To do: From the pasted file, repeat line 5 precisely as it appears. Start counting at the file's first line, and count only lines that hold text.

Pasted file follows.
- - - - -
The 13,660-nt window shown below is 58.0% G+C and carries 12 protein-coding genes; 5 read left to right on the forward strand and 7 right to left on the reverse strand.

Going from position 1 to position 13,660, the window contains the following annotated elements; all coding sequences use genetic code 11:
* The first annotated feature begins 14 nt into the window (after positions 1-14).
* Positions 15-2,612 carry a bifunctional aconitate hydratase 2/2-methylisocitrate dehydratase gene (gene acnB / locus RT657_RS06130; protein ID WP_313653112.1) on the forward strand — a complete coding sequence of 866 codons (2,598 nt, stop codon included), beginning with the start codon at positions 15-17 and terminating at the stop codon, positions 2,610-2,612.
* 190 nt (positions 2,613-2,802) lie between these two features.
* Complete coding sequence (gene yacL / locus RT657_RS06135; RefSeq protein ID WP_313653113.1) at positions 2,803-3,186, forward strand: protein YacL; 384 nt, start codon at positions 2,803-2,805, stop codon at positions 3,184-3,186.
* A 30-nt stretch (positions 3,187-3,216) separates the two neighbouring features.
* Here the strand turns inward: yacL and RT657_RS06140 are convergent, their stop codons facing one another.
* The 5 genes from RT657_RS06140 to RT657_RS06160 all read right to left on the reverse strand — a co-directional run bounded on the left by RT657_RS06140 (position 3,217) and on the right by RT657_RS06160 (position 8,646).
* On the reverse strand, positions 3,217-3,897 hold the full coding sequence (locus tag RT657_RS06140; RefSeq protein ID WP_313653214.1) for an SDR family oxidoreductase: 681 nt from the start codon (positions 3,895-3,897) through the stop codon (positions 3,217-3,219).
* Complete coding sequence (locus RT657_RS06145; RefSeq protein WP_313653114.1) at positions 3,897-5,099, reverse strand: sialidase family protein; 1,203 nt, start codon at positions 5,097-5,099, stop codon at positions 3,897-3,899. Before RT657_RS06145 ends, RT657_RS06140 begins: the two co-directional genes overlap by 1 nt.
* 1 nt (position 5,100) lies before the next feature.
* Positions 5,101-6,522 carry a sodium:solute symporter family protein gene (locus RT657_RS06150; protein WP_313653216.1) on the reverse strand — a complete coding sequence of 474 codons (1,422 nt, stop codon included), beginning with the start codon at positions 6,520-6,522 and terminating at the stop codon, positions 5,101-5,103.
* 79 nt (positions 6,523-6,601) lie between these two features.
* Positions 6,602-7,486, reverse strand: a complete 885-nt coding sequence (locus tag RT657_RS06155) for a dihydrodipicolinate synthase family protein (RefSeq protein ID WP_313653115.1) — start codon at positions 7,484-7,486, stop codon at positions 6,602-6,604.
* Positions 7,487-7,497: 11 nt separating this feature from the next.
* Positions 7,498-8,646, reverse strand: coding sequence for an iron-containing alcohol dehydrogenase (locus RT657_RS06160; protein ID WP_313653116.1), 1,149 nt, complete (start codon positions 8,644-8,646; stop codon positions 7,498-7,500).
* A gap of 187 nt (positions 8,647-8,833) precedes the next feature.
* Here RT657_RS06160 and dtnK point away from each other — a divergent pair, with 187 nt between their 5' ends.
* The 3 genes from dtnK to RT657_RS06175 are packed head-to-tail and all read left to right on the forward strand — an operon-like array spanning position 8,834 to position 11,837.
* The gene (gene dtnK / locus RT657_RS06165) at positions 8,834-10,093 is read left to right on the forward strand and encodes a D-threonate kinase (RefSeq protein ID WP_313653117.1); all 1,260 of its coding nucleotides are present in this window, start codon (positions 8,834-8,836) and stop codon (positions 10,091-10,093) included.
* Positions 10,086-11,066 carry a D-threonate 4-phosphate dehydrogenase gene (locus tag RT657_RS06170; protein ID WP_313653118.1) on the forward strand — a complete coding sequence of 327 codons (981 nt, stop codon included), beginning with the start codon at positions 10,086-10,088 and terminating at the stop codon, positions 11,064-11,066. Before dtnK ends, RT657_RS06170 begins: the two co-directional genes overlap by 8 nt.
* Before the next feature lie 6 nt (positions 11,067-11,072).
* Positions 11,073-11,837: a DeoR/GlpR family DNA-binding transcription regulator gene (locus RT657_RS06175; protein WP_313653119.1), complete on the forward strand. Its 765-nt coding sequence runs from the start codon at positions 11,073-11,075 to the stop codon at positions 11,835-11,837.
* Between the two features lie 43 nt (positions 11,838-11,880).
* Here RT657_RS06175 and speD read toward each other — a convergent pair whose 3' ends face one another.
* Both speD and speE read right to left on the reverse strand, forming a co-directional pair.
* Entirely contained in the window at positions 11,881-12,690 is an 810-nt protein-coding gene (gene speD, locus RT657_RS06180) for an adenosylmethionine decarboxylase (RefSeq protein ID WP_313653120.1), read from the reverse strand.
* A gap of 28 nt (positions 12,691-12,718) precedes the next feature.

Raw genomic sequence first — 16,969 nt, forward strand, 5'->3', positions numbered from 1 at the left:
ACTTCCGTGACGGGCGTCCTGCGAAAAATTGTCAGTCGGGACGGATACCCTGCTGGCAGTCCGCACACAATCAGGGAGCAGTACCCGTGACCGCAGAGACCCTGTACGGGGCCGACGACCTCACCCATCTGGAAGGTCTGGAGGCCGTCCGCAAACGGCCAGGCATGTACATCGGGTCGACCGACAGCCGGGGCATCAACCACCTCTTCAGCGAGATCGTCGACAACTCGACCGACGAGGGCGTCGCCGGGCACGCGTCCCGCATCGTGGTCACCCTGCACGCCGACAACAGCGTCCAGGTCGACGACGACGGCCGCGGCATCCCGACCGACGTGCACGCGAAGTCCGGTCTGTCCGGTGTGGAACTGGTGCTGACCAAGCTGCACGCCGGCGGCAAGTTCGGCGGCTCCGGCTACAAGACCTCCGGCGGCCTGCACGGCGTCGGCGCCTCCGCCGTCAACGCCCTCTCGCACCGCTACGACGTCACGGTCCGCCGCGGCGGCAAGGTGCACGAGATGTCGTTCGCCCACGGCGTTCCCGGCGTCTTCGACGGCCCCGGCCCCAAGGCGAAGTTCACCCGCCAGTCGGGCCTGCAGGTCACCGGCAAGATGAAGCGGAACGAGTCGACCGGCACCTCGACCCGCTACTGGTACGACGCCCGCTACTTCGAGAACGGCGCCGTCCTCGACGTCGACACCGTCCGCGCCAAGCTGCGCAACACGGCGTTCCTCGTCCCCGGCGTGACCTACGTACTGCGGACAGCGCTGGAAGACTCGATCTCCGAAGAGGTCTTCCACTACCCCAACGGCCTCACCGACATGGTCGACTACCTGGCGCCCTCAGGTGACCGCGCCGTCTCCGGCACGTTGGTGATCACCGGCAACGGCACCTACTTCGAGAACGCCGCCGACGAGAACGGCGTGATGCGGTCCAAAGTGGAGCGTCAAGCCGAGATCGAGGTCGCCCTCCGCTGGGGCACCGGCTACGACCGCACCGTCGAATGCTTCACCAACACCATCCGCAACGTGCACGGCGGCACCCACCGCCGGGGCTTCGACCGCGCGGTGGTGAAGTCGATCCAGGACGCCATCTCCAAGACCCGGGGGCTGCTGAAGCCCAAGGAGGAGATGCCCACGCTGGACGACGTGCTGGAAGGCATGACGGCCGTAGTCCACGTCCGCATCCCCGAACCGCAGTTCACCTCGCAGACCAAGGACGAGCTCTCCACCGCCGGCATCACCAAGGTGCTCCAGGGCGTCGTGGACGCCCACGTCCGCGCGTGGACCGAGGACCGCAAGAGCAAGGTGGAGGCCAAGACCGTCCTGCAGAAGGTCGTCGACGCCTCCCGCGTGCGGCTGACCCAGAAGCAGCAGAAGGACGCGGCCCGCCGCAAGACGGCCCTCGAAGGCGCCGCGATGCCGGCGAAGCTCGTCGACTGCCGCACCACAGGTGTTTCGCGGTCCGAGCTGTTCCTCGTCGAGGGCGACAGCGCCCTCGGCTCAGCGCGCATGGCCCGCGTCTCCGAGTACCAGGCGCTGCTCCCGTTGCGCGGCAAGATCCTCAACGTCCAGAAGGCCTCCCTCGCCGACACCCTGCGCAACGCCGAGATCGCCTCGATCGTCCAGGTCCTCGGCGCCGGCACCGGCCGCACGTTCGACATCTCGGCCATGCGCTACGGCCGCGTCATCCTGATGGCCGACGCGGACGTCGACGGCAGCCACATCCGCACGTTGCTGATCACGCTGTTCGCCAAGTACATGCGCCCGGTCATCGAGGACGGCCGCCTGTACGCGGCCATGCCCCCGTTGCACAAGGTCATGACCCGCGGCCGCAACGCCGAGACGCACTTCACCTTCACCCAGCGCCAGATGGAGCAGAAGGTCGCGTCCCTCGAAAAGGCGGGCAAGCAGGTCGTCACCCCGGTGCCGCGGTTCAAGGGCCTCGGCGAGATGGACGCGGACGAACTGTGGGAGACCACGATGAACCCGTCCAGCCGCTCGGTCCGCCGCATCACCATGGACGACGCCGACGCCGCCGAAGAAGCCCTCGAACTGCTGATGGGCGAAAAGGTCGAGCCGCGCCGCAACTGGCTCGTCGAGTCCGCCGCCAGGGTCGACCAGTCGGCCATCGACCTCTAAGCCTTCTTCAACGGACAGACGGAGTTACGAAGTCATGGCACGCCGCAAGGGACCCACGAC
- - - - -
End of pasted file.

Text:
* 190 nt (positions 2,613-2,802) lie between these two features.